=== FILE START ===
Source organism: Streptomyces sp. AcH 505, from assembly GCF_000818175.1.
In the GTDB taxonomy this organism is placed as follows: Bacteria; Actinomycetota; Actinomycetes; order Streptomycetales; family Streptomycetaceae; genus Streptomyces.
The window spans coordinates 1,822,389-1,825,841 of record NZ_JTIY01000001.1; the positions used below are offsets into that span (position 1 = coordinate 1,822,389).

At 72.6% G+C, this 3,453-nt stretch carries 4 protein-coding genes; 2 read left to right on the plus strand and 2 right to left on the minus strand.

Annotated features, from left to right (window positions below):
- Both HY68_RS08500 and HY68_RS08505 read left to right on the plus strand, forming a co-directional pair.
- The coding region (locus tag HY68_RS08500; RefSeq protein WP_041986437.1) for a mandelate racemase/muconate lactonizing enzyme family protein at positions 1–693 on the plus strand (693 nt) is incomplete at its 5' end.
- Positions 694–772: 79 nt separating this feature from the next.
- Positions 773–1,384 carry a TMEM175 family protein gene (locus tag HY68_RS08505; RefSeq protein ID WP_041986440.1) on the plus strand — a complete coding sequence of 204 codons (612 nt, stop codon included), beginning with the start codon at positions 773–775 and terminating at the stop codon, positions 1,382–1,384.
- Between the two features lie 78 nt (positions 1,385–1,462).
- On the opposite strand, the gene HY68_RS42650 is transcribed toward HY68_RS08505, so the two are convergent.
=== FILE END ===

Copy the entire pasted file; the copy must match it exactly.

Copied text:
Source organism: Streptomyces sp. AcH 505, from assembly GCF_000818175.1.
In the GTDB taxonomy this organism is placed as follows: Bacteria; Actinomycetota; Actinomycetes; order Streptomycetales; family Streptomycetaceae; genus Streptomyces.
The window spans coordinates 1,822,389-1,825,841 of record NZ_JTIY01000001.1; the positions used below are offsets into that span (position 1 = coordinate 1,822,389).

At 72.6% G+C, this 3,453-nt stretch carries 4 protein-coding genes; 2 read left to right on the plus strand and 2 right to left on the minus strand.

Annotated features, from left to right (window positions below):
- Both HY68_RS08500 and HY68_RS08505 read left to right on the plus strand, forming a co-directional pair.
- The coding region (locus tag HY68_RS08500; RefSeq protein WP_041986437.1) for a mandelate racemase/muconate lactonizing enzyme family protein at positions 1–693 on the plus strand (693 nt) is incomplete at its 5' end.
- Positions 694–772: 79 nt separating this feature from the next.
- Positions 773–1,384 carry a TMEM175 family protein gene (locus tag HY68_RS08505; RefSeq protein ID WP_041986440.1) on the plus strand — a complete coding sequence of 204 codons (612 nt, stop codon included), beginning with the start codon at positions 773–775 and terminating at the stop codon, positions 1,382–1,384.
- Between the two features lie 78 nt (positions 1,385–1,462).
- On the opposite strand, the gene HY68_RS42650 is transcribed toward HY68_RS08505, so the two are convergent.